Padman Challenge: Going beyond good intention is as important as starting a viral social media campaign around menstruation
If you have spent any time on social media in the last week or so, chances are that you’ve seen some of Bollywood’s best-known faces holding a sanitary napkin. They are taking part in the #PadManChallenge, in a run up to the release of R Balki’s Padman. The film is based on the life of Arunachalam Muruganantham, the man behind the world’s first low-cost machine for making sanitary towels.
The campaign was kicked off by the film’s cast, Akshay Kumar, Sonam Kapoor and Radhika Apte who have been joined by the likes of Aamir Khan, Deepika Padukone, Anil Kapoor and Katrina Kaif in recent days. Now, not just celebrities, but fans have joined the viral campaign and are posting photos on social media.
This is a country, where, at the point of sale, a packet of pads is first wrapped in a newspaper and then shoved into a black plastic; seeing an open pad in the hands of your biggest screen idols is a big step towards normalising menstruation. In a society where men are horrified and embarrassed at the mention of periods, seeing Anil Kapoor and Rajkumar Rao, in a skit, talking about men buying pads for their women goes a long way.
What the film and #PadManChallenge has done to a large extent is break the silence. And, for that they need to be lauded.
There are, though, some detractors who are questioning the campaign and its actual impact.
How is this campaign any different from Amitabh Bachchan’s letter to his granddaughter about female empowerment before the release of Pink, a film about female empowerment? Are people taking pictures because ‘everyone is doing it’ or has this really changed their views on menstruation? Will these celebrities continue to lead the conversation around menstrual taboo and hygiene months and years after the film’s release?
More than a decade ago, the ALS Ice Bucket Challenge started as a social media campaign to raise awareness and, more importantly, money for research. The campaign was wildly successful with 17Mn people participating, but more importantly, helping to raise $115Mn.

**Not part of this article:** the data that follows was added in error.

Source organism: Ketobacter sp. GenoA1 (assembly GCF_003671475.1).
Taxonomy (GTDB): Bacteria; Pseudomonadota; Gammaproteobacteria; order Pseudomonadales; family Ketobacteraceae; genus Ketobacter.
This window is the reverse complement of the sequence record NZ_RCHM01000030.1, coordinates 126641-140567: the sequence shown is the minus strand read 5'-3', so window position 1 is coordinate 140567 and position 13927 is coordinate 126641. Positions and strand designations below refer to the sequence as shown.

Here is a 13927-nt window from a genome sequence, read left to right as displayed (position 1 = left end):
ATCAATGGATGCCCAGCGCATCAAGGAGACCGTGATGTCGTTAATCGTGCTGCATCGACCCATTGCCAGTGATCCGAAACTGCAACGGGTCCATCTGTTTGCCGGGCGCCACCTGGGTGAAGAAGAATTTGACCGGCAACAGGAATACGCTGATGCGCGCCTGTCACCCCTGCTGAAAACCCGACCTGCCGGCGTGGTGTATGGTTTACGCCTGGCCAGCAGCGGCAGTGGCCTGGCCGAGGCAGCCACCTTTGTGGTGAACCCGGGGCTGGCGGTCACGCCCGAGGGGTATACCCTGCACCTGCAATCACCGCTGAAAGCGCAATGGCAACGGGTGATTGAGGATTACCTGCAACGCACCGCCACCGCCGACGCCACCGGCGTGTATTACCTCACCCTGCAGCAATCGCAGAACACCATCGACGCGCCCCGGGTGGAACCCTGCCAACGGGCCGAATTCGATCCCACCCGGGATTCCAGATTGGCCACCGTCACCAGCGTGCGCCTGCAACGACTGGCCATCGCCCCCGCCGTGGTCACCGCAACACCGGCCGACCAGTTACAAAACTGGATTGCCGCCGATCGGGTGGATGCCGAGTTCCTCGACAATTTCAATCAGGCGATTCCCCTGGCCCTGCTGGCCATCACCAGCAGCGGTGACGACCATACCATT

In January this year, women in Hollywood launched the Times Up foundation, which is seen as the next step to the #MeToo movement. Supported by stars like Natalie Portman and Emma Stone, the initiative encouraged actresses to wear black on the Golden Globe red carpet and musicians carried white rose on the Grammy red carpet. But behind these symbolic movies, Times Up has a legal defense fund of $20 million in donations to help women from across the world to report sexual harassment or assault.
There is no doubting the good intentions of the #PadManChallenge campaign and what it’s done for awareness, but sometimes, just awareness isn’t enough.
Ask any brand who decides to embark on a journey of “cause marketing” – it’s a slippery slope when you don’t have any real world impact to show. The most common accusations would revolve around misappropriation of an issue and using it for self-promotion.
Why then, should it be any different for a film that stands to benefit from a campaign like this?
Could the producers have gone that extra step and made a real difference? Could they have tapped into corporate India to contribute to the cause? Would it have been amiss to expect someone to sponsor one needy girl’s supply for a month every time a person posted a picture as part of the challenge? I guess we’ll never know but the absence of any meaningful action behind this campaign does feel like a missed opportunity.
Updated Date: Feb 09, 2018 15:59 PM